2.490 Till hollow vale o'erflows, and gorge profound," 2.493 Meet honour with ancestral hymns, and cate
4.453 Exclaimed, “Cyrene, sister, not for naught' "4.454 Scared by a groan so deep, behold! 'tis he," "4.455 Even Aristaeus, thy heart's fondest care," '4.456 Here by the brink of the Peneian sire 4.457 Stands woebegone and weeping, and by name 4.458 Cries out upon thee for thy cruelty.” 4.459 To whom, strange terror knocking at her heart, 4.460 “Bring, bring him to our sight,” the mother cried; 4.461 “His feet may tread the threshold even of Gods.” 4.462 So saying, she bids the flood yawn wide and yield 4.463 A pathway for his footsteps; but the wave 4.464 Arched mountain-wise closed round him, and within 4.465 Its mighty bosom welcomed, and let speed 4.466 To the deep river-bed. And now, with eye' "4.467 of wonder gazing on his mother's hall" '4.468 And watery kingdom and cave-prisoned pool 4.469 And echoing groves, he went, and, stunned by that 4.470 Stupendous whirl of waters, separate saw 4.471 All streams beneath the mighty earth that glide, 4.472 Phasis and Lycus, and that fountain-head 4.473 Whence first the deep Enipeus leaps to light, 4.474 Whence father 4.475 And Hypanis that roars amid his rocks, 4.476 And Mysian Caicus, and, bull-browed' "4.477 'Twixt either gilded horn, 4.480 Soon as the chamber's hanging roof of stone" '4.481 Was gained, and now Cyrene from her son 4.482 Had heard his idle weeping, in due course 4.483 Clear water for his hands the sisters bring, 4.484 With napkins of shorn pile, while others heap 4.485 The board with dainties, and set on afresh 4.486 The brimming goblets; with Panchaian fire 4.487 Upleap the altars; then the mother spake, 4.488 “Take beakers of Maconian wine,” she said, 4.489 “Pour we to Ocean.” Ocean, sire of all, 4.490 She worships, and the sister-nymphs who guard 4.491 The hundred forests and the hundred streams;' "4.492 Thrice Vesta's fire with nectar clear she dashed," '4.493 Thrice to the roof-top shot the flame and shone: 4.494 Armed with which omen she essayed to speak:' "4.495 “In Neptune's gulf Carpathian dwells a seer," '4.496 Caerulean Proteus, he who metes the main 4.497 With fish-drawn chariot of two-footed steeds; 4.498 Now visits he his native home once more, 4.499 Pallene and the Emathian ports; to him 4.500 We nymphs do reverence, ay, and Nereus old; 4.501 For all things knows the seer, both those which are 4.502 And have been, or which time hath yet to bring; 4.503 So willed it Neptune, whose portentous flocks,' "4.504 And loathly sea-calves 'neath the surge he feeds." '4.505 Him first, my son, behoves thee seize and bind 4.506 That he may all the cause of sickness show, 4.507 And grant a prosperous end. For save by force 4.508 No rede will he vouchsafe, nor shalt thou bend 4.509 His soul by praying; whom once made captive, ply 4.510 With rigorous force and fetters; against these 4.511 His wiles will break and spend themselves in vain. 4.512 I, when the sun has lit his noontide fires, 4.513 When the blades thirst, and cattle love the shade,' "4.514 Myself will guide thee to the old man's haunt," '4.515 Whither he hies him weary from the waves, 4.516 That thou mayst safelier steal upon his sleep. 4.517 But when thou hast gripped him fast with hand and gyve, 4.518 Then divers forms and bestial semblance 4.519 Shall mock thy grasp; for sudden he will change 4.520 To bristly boar, fell tigress, dragon scaled, 4.521 And tawny-tufted lioness, or send forth 4.522 A crackling sound of fire, and so shake of 4.523 The fetters, or in showery drops anon 4.524 Dissolve and vanish. But the more he shift 4.525 His endless transformations, thou, my son, 4.526 More straitlier clench the clinging bands, until' "4.527 His body's shape return to that thou sawest," 4.564 But when no trickery found a path for flight, 4.565 Baffled at length, to his own shape returned,'" None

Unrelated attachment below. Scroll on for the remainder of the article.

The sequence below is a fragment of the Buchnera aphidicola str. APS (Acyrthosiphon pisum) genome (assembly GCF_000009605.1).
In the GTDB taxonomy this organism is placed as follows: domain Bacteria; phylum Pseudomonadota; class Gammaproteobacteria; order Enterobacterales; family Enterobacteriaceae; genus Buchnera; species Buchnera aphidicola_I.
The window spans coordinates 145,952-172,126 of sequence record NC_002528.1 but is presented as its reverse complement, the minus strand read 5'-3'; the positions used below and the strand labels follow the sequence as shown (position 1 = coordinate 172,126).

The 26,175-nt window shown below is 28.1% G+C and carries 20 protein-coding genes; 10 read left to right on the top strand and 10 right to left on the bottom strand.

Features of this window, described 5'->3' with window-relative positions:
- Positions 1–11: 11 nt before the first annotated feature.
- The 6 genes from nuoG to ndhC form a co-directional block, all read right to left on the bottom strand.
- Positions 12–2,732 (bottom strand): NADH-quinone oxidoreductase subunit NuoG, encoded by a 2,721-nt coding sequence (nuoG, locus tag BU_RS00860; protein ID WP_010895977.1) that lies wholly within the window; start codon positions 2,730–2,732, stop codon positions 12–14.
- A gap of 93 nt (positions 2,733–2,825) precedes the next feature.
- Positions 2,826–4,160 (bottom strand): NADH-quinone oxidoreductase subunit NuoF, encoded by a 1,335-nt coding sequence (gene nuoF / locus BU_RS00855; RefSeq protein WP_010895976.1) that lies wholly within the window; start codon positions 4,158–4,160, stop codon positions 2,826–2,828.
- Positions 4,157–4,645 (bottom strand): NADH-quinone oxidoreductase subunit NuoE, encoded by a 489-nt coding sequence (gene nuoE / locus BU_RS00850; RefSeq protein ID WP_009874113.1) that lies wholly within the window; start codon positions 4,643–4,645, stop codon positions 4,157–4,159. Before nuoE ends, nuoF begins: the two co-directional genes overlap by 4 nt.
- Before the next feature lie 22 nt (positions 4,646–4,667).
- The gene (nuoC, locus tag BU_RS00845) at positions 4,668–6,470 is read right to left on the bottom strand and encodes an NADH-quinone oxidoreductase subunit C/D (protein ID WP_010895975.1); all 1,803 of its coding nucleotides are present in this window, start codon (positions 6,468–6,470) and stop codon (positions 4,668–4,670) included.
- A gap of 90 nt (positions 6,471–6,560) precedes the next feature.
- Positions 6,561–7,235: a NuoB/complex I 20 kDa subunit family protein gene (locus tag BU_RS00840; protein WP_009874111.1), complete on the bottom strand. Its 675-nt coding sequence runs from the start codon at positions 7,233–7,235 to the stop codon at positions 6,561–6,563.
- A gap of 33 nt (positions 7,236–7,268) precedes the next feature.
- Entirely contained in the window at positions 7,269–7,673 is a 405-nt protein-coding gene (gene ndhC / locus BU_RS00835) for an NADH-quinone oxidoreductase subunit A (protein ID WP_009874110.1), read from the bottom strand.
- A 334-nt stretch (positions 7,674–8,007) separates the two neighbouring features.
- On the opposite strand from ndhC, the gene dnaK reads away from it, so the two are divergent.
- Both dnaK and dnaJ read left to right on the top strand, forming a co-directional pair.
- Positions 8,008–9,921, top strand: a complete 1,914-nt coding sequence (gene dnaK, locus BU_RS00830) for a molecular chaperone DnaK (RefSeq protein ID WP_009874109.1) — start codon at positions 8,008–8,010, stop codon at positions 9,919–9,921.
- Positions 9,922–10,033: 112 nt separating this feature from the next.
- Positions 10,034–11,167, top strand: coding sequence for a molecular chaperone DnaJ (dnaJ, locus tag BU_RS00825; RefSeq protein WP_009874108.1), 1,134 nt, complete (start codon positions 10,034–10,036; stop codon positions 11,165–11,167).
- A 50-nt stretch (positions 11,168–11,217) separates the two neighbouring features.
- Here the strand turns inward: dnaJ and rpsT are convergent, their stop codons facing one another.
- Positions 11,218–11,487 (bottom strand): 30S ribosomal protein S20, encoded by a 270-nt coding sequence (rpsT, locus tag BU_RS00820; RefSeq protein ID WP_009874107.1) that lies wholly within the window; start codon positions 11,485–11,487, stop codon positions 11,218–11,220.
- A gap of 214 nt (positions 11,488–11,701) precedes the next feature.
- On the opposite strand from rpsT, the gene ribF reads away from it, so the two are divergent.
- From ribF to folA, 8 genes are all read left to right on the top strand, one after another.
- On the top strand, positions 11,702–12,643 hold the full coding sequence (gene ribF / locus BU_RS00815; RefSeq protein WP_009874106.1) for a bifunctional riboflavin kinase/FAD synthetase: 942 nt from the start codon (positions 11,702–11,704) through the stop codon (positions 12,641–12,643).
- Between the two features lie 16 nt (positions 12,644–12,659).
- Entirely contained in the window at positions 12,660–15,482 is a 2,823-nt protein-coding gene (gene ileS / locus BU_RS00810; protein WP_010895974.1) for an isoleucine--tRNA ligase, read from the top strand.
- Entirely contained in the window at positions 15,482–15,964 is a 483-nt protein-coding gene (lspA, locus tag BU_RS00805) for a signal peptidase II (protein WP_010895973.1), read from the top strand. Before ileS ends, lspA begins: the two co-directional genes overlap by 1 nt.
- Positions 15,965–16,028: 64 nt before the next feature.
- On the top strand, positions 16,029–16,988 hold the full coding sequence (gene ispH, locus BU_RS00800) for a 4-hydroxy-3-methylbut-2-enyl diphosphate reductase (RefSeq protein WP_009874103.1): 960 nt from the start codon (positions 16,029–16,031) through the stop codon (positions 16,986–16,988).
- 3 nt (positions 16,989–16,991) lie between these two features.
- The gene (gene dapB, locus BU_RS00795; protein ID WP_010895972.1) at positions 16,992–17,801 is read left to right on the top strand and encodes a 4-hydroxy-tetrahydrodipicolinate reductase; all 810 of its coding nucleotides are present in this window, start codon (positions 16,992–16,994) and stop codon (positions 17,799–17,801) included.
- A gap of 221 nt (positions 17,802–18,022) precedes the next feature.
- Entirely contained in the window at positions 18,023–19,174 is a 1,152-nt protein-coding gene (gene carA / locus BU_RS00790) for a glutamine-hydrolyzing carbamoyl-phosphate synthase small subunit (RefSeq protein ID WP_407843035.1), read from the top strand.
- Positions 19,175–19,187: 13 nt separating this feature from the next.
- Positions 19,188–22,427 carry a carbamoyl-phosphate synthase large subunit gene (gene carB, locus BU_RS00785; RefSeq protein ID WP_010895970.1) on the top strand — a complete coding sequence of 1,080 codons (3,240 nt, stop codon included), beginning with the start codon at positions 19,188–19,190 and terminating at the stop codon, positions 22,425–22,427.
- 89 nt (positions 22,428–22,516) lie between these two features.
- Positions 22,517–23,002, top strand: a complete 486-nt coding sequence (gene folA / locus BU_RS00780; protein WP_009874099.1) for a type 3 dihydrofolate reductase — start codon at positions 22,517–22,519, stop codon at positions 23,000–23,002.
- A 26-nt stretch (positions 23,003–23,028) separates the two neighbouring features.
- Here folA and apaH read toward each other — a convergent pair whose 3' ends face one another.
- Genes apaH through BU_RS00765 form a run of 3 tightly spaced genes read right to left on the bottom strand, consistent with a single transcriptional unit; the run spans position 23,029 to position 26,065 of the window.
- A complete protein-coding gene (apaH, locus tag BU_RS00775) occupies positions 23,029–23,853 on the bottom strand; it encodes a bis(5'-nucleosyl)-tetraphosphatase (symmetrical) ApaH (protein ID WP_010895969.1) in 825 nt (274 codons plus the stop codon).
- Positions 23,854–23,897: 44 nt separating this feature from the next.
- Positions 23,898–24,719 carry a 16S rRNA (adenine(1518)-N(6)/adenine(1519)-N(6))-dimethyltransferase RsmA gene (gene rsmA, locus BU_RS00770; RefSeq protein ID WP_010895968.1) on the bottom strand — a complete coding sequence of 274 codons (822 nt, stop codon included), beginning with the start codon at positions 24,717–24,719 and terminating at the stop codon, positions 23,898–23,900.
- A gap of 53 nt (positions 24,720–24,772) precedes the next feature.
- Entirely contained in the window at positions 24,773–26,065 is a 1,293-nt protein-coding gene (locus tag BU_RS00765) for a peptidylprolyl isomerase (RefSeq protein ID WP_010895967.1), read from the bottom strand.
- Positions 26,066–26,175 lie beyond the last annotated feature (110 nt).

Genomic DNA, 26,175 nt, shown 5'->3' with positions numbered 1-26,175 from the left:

|35. None, None, nan
Tagged with subjects: • Apollonius Rhodius, lament in • Lament • Valerius Flaccus, lament in
Found in books: Augoustakis (2014), Flavian Poetry and its Greek Past, 82, 83, 84, 87, 88, 89; Roumpou (2023), Ritual and the Poetics of Closure in Flavian Literature. 81; Verhagen (2022), Security and Credit in Roman Law: The Historical Evolution of Pignus and Hypotheca, 82, 83, 84, 87, 88, 89